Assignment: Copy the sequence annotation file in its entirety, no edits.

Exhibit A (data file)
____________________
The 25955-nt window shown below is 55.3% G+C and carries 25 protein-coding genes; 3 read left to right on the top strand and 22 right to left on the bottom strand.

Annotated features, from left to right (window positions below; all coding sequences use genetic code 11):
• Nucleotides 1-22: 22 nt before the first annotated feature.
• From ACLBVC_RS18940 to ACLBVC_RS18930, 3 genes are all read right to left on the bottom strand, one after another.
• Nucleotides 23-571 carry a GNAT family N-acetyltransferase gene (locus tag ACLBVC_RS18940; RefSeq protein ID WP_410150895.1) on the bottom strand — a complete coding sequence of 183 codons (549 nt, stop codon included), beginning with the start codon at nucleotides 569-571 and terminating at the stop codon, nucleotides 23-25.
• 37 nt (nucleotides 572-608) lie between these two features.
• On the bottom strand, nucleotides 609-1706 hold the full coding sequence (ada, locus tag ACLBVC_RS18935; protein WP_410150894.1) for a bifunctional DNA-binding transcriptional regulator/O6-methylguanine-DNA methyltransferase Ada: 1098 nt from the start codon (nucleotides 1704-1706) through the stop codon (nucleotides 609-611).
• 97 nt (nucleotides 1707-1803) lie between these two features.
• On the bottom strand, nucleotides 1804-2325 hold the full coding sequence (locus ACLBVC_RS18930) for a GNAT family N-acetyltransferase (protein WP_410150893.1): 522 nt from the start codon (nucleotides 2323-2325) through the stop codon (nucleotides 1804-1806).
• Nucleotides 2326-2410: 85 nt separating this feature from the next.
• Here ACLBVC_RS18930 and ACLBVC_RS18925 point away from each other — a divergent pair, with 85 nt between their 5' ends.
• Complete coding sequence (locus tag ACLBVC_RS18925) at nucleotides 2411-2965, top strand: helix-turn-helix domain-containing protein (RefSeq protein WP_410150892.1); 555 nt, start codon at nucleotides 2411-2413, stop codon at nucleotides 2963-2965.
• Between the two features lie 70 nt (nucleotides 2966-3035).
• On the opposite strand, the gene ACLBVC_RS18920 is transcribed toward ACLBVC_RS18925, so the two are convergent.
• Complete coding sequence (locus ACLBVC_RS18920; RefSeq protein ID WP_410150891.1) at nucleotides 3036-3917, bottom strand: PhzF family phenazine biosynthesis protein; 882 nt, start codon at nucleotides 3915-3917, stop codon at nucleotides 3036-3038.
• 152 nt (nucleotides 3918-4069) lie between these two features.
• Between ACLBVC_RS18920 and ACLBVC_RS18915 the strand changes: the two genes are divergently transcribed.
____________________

The 25955-nt window shown below is 55.3% G+C and carries 25 protein-coding genes; 3 read left to right on the top strand and 22 right to left on the bottom strand.

Annotated features, from left to right (window positions below; all coding sequences use genetic code 11):
• Nucleotides 1-22: 22 nt before the first annotated feature.
• From ACLBVC_RS18940 to ACLBVC_RS18930, 3 genes are all read right to left on the bottom strand, one after another.
• Nucleotides 23-571 carry a GNAT family N-acetyltransferase gene (locus tag ACLBVC_RS18940; RefSeq protein ID WP_410150895.1) on the bottom strand — a complete coding sequence of 183 codons (549 nt, stop codon included), beginning with the start codon at nucleotides 569-571 and terminating at the stop codon, nucleotides 23-25.
• 37 nt (nucleotides 572-608) lie between these two features.
• On the bottom strand, nucleotides 609-1706 hold the full coding sequence (ada, locus tag ACLBVC_RS18935; protein WP_410150894.1) for a bifunctional DNA-binding transcriptional regulator/O6-methylguanine-DNA methyltransferase Ada: 1098 nt from the start codon (nucleotides 1704-1706) through the stop codon (nucleotides 609-611).
• 97 nt (nucleotides 1707-1803) lie between these two features.
• On the bottom strand, nucleotides 1804-2325 hold the full coding sequence (locus ACLBVC_RS18930) for a GNAT family N-acetyltransferase (protein WP_410150893.1): 522 nt from the start codon (nucleotides 2323-2325) through the stop codon (nucleotides 1804-1806).
• Nucleotides 2326-2410: 85 nt separating this feature from the next.
• Here ACLBVC_RS18930 and ACLBVC_RS18925 point away from each other — a divergent pair, with 85 nt between their 5' ends.
• Complete coding sequence (locus tag ACLBVC_RS18925) at nucleotides 2411-2965, top strand: helix-turn-helix domain-containing protein (RefSeq protein WP_410150892.1); 555 nt, start codon at nucleotides 2411-2413, stop codon at nucleotides 2963-2965.
• Between the two features lie 70 nt (nucleotides 2966-3035).
• On the opposite strand, the gene ACLBVC_RS18920 is transcribed toward ACLBVC_RS18925, so the two are convergent.
• Complete coding sequence (locus ACLBVC_RS18920; RefSeq protein ID WP_410150891.1) at nucleotides 3036-3917, bottom strand: PhzF family phenazine biosynthesis protein; 882 nt, start codon at nucleotides 3915-3917, stop codon at nucleotides 3036-3038.
• 152 nt (nucleotides 3918-4069) lie between these two features.
• Between ACLBVC_RS18920 and ACLBVC_RS18915 the strand changes: the two genes are divergently transcribed.